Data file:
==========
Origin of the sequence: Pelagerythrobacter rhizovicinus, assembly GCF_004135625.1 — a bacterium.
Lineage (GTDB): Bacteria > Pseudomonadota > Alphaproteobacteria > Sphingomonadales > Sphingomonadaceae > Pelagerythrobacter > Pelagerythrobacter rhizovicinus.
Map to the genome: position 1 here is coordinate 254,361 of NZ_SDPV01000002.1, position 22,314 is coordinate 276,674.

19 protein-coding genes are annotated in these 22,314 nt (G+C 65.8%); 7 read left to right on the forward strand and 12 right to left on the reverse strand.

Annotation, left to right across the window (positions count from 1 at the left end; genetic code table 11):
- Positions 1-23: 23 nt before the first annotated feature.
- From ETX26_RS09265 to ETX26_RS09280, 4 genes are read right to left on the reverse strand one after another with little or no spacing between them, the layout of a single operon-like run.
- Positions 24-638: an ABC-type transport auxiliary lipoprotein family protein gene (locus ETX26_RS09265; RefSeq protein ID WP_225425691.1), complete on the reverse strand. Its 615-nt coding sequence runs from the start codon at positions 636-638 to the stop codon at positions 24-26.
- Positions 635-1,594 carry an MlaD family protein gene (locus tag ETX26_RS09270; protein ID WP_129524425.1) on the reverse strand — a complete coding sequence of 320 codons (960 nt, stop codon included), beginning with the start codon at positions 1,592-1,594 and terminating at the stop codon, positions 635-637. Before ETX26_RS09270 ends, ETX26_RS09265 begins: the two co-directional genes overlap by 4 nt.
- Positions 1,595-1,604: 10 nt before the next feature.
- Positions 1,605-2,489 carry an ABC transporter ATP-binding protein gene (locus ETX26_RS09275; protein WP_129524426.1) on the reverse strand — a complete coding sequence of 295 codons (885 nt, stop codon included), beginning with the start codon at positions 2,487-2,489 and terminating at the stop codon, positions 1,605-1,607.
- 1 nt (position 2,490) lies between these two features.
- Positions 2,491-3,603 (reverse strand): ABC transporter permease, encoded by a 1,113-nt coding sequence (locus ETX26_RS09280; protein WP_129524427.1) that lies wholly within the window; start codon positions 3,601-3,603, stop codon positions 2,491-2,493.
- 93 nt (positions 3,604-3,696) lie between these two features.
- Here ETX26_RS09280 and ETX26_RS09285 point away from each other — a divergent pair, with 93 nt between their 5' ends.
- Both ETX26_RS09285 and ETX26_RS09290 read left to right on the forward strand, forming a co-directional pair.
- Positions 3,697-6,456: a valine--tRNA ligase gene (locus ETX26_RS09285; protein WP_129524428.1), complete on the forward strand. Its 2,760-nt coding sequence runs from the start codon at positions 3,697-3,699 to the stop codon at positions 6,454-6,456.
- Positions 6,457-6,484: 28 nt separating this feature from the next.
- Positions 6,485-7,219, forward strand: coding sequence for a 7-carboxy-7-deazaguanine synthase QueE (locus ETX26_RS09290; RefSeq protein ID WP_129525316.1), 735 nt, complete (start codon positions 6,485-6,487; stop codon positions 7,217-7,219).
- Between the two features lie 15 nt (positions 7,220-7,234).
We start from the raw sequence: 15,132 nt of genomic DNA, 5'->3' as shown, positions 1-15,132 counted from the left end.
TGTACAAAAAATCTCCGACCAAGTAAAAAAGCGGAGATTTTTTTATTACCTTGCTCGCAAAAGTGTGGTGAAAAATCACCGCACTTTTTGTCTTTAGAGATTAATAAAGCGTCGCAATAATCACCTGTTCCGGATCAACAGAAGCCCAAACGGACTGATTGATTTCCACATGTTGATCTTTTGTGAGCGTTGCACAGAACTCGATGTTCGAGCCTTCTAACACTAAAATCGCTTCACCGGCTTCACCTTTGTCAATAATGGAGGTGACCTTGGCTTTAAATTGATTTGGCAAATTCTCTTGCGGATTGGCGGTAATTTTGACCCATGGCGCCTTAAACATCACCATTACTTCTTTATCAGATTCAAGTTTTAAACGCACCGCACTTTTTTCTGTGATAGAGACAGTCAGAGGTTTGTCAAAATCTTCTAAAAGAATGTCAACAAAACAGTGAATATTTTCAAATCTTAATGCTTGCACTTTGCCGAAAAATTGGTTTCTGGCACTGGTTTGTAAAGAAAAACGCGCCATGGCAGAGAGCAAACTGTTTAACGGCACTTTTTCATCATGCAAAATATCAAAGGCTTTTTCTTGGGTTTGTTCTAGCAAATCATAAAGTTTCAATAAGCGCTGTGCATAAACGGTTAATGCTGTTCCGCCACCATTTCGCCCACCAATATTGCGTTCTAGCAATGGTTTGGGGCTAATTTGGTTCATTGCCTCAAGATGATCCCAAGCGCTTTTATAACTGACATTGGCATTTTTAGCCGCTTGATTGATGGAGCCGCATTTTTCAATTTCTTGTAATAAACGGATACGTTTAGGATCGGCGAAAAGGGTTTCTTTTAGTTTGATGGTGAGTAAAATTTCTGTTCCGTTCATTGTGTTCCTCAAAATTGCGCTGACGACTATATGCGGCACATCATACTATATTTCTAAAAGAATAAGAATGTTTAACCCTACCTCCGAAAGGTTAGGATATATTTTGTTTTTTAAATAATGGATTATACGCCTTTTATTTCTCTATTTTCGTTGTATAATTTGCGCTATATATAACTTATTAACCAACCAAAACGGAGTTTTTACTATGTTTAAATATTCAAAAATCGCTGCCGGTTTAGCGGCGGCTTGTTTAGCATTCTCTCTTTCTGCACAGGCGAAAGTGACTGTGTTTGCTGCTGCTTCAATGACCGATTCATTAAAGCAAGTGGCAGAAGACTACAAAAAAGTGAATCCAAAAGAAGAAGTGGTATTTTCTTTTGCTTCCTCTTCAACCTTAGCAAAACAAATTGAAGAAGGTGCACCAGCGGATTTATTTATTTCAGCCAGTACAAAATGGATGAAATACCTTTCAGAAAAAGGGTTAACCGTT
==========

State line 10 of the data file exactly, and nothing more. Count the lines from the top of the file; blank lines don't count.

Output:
- Positions 1,595-1,604: 10 nt before the next feature.